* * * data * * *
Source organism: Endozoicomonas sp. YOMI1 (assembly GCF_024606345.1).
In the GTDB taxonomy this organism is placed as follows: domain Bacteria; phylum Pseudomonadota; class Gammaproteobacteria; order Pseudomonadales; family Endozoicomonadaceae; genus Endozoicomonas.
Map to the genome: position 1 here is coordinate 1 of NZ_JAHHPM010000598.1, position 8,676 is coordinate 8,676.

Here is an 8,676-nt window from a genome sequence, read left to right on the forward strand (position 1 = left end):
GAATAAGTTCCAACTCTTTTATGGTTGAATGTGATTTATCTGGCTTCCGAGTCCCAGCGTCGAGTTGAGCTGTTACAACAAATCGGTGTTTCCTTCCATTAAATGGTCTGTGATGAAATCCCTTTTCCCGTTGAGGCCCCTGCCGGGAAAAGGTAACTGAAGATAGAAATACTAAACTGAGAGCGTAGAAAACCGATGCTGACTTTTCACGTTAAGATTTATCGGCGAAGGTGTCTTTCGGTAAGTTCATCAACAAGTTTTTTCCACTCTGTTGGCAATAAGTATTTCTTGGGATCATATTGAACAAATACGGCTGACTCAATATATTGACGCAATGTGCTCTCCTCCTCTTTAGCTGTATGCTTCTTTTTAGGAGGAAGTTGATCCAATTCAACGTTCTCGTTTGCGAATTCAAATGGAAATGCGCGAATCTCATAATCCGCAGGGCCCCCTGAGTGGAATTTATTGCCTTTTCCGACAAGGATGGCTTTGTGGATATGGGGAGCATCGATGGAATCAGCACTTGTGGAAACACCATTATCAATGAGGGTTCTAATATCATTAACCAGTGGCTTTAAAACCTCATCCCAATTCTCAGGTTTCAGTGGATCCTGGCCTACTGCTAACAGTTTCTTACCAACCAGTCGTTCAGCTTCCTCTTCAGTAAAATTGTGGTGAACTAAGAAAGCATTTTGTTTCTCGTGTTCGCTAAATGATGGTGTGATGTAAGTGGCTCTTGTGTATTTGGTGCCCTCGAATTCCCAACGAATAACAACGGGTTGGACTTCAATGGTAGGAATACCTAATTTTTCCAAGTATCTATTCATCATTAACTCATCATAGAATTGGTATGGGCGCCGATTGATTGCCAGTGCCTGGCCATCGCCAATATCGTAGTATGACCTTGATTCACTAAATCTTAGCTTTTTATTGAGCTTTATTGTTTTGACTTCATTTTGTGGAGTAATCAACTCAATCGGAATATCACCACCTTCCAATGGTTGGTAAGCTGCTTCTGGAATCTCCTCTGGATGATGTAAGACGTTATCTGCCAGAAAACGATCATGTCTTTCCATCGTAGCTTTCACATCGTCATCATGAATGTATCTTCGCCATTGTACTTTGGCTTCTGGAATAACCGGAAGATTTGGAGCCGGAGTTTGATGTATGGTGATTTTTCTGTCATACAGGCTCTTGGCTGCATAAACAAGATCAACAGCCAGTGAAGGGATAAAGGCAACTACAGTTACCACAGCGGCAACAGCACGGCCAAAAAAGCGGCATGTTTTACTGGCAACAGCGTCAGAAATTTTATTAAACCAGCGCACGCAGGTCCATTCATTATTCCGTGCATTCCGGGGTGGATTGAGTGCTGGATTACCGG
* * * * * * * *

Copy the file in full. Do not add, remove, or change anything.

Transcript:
Source organism: Endozoicomonas sp. YOMI1 (assembly GCF_024606345.1).
In the GTDB taxonomy this organism is placed as follows: domain Bacteria; phylum Pseudomonadota; class Gammaproteobacteria; order Pseudomonadales; family Endozoicomonadaceae; genus Endozoicomonas.
Map to the genome: position 1 here is coordinate 1 of NZ_JAHHPM010000598.1, position 8,676 is coordinate 8,676.

Here is an 8,676-nt window from a genome sequence, read left to right on the forward strand (position 1 = left end):
GAATAAGTTCCAACTCTTTTATGGTTGAATGTGATTTATCTGGCTTCCGAGTCCCAGCGTCGAGTTGAGCTGTTACAACAAATCGGTGTTTCCTTCCATTAAATGGTCTGTGATGAAATCCCTTTTCCCGTTGAGGCCCCTGCCGGGAAAAGGTAACTGAAGATAGAAATACTAAACTGAGAGCGTAGAAAACCGATGCTGACTTTTCACGTTAAGATTTATCGGCGAAGGTGTCTTTCGGTAAGTTCATCAACAAGTTTTTTCCACTCTGTTGGCAATAAGTATTTCTTGGGATCATATTGAACAAATACGGCTGACTCAATATATTGACGCAATGTGCTCTCCTCCTCTTTAGCTGTATGCTTCTTTTTAGGAGGAAGTTGATCCAATTCAACGTTCTCGTTTGCGAATTCAAATGGAAATGCGCGAATCTCATAATCCGCAGGGCCCCCTGAGTGGAATTTATTGCCTTTTCCGACAAGGATGGCTTTGTGGATATGGGGAGCATCGATGGAATCAGCACTTGTGGAAACACCATTATCAATGAGGGTTCTAATATCATTAACCAGTGGCTTTAAAACCTCATCCCAATTCTCAGGTTTCAGTGGATCCTGGCCTACTGCTAACAGTTTCTTACCAACCAGTCGTTCAGCTTCCTCTTCAGTAAAATTGTGGTGAACTAAGAAAGCATTTTGTTTCTCGTGTTCGCTAAATGATGGTGTGATGTAAGTGGCTCTTGTGTATTTGGTGCCCTCGAATTCCCAACGAATAACAACGGGTTGGACTTCAATGGTAGGAATACCTAATTTTTCCAAGTATCTATTCATCATTAACTCATCATAGAATTGGTATGGGCGCCGATTGATTGCCAGTGCCTGGCCATCGCCAATATCGTAGTATGACCTTGATTCACTAAATCTTAGCTTTTTATTGAGCTTTATTGTTTTGACTTCATTTTGTGGAGTAATCAACTCAATCGGAATATCACCACCTTCCAATGGTTGGTAAGCTGCTTCTGGAATCTCCTCTGGATGATGTAAGACGTTATCTGCCAGAAAACGATCATGTCTTTCCATCGTAGCTTTCACATCGTCATCATGAATGTATCTTCGCCATTGTACTTTGGCTTCTGGAATAACCGGAAGATTTGGAGCCGGAGTTTGATGTATGGTGATTTTTCTGTCATACAGGCTCTTGGCTGCATAAACAAGATCAACAGCCAGTGAAGGGATAAAGGCAACTACAGTTACCACAGCGGCAACAGCACGGCCAAAAAAGCGGCATGTTTTACTGGCAACAGCGTCAGAAATTTTATTAAACCAGCGCACGCAGGTCCATTCATTATTCCGTGCATTCCGGGGTGGATTGAGTGCTGGATTACCGG